>> out what the key sequences are - or use this as a basis to hack together
            >> a macro file to extend the times.
            >>
            >> Let us know how you get on with this. If there is a case to add a offest
            >> then can do this quite easily after looking at the termcap code - this
            >> might be sufficient to solve your problem. Experiment with the above
            >> first and then we will be able to access whether it will be worth while.
            >>
            >> Regards
            >> Jon.
            >>
            >>
            >
            >
          • Phillips, Steven
            I believe so and changing this one value should change the time used for all (when the time is not explicitly given) although I have not tested this, Steve
            Message 5 of 5 , May 27 6:24 AM
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              I believe so and changing this one value should change the time used for all (when the time is not explicitly given) although I have not tested this,
               
              Steve


              From: jasspa@yahoogroups.com [mailto:jasspa@yahoogroups.com] On Behalf Of Bryan Schofield
              Sent: 27 May 2008 13:53
              To: jasspa@yahoogroups.com
              Subject: Re: [jasspa] Console ME over slow network

              Is this meTRANSKEY 250ms value the default time used when creating new
              translate-key bindings?

              On Sat, May 24, 2008 at 10:18 AM, Steven Phillips <bill@jasspa. com> wrote:
              > The quick fix, if you have a compiler, which should solve the problem is
              > to change the default. In termio.c look for the following line:
              >
              > meTRANSKEY TTtransKey={ 0,250,0,ME_ INVALID_KEY, NULL} ;
              >
              > the 250 is the default timer in msec (i.e. quarter of a second. Simply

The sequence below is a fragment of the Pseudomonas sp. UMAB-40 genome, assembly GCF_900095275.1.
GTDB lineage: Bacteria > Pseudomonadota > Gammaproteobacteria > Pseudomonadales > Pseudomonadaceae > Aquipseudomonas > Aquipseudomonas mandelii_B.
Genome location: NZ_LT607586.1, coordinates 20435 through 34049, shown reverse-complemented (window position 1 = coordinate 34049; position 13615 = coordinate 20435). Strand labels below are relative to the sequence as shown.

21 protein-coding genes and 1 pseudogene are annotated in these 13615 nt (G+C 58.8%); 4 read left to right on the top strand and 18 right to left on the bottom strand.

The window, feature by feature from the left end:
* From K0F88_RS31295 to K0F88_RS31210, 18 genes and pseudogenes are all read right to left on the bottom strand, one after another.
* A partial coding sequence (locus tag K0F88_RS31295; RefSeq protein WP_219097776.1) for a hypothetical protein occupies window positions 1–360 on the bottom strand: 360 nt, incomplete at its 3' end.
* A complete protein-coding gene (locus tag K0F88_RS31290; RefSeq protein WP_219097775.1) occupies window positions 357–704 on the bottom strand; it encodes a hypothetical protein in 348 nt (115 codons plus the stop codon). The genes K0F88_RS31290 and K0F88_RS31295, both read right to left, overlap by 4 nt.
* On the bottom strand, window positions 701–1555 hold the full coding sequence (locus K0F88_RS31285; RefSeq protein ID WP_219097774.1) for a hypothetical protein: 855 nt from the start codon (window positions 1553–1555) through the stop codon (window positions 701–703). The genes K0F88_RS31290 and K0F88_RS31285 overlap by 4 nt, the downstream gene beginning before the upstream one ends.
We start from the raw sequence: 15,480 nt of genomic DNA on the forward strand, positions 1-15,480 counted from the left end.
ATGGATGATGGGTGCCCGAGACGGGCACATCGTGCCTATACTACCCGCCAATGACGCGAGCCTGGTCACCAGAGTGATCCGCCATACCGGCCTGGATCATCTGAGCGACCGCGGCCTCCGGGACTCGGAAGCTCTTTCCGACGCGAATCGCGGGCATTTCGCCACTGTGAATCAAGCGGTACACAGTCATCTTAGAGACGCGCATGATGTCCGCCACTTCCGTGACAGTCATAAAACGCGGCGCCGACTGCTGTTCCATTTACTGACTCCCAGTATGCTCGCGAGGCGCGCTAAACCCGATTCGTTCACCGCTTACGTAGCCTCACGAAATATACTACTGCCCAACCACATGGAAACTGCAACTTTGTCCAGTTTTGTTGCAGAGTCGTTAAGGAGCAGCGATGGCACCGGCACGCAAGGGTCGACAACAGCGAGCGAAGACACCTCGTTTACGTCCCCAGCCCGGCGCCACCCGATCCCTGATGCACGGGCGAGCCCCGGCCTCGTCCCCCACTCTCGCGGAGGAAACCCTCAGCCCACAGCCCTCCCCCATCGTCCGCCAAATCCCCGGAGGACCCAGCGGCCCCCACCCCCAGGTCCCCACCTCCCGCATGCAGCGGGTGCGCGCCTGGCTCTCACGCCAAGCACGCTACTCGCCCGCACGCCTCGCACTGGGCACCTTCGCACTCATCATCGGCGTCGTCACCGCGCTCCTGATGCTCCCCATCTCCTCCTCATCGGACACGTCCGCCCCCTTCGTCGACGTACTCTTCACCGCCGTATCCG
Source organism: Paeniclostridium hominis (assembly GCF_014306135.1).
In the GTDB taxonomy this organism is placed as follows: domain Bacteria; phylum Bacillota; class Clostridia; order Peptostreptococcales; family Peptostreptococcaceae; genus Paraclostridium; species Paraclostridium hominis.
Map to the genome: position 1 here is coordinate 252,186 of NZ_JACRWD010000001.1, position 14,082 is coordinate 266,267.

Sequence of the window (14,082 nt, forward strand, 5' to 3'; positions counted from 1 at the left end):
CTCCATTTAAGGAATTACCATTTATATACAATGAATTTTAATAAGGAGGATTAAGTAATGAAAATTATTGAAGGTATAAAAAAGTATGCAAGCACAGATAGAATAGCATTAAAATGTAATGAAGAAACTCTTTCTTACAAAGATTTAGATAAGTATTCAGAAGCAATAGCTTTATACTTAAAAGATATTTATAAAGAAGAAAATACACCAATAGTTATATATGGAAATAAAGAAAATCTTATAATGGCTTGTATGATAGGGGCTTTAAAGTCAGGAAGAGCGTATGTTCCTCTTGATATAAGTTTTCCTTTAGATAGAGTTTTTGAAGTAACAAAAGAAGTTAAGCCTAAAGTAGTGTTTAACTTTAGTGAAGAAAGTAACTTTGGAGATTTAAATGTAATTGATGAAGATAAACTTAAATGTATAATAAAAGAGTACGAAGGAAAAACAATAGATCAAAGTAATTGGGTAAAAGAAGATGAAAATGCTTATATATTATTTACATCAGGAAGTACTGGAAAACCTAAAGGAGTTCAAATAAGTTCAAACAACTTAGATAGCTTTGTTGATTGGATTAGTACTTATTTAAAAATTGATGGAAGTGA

> change this to 500 and all keys should wait for half a second as the
              > default is based off this one value. Let us know if this works and we'll
              > look into making this configurable.
              >
              > Steve
              >
              > Jon Green wrote:
              >>
              >> Bryan Schofield wrote:
              >> > I'm having to do some work remotely over a painfully slow network. ME
              >> > works great in console mode -- I'm rlogin'ed to a Solaris server.
              >> > However, over the slow connection, sometimes complex key sequences are
              >> > mis-interpreted. For example, pressing F8 sends ^[[19~. Sometimes it
              >> > is properly handled, sometimes it seems be handled as ^[[1 followed by
              >> > a 9~. So what I'm wondering is there something I can do to globally
              >> > increase the threshold for which key sequences are interpreted. I know
              >> > I could redefine every key using
              >> >
              >> > n translate-key
              >> >
              >> > specifying a delay, but I'd rather not.
              >> >
              >> > Thanks in advance.
              >> > -- bryan
              >>
              >> Hi Bryan,
              >>
              >> We have never seen this (and certainly used to use termcap mode a lot
              >> before we had X-Windows support on SGI platforms in the dim and distant
              >> past).
              >>
              >> The key timer variable is not exported or globally accessible, but like
              >> you have determined it is specifiable by over-riding each binding. From
              >> what you said it may be worth our while providing a global 'offset'
              >> parameter to the key timer in the future to allow just such a tweak as
              >> you describe.
              >>
              >> I would suggest that your best bet is the n translate-key at the moment
              >> (I assume that X-window mode is out of the question - this would hold
              >> the keys together better). I suggest that you start with the F8 and see
              >> if this makes a difference. The termcap keys are built in but are
              >> defined in eskeys.def in the source files if you want to quickly find
              >> out what the key sequences are - or use this as a basis to hack together
              >> a macro file to extend the times.
              >>
              >> Let us know how you get on with this. If there is a case to add a offest
              >> then can do this quite easily after looking at the termcap code - this
              >> might be sufficient to solve your problem. Experiment with the above
              >> first and then we will be able to access whether it will be worth while.
              >>
              >> Regards
              >> Jon.
              >>
              >>
              >
              >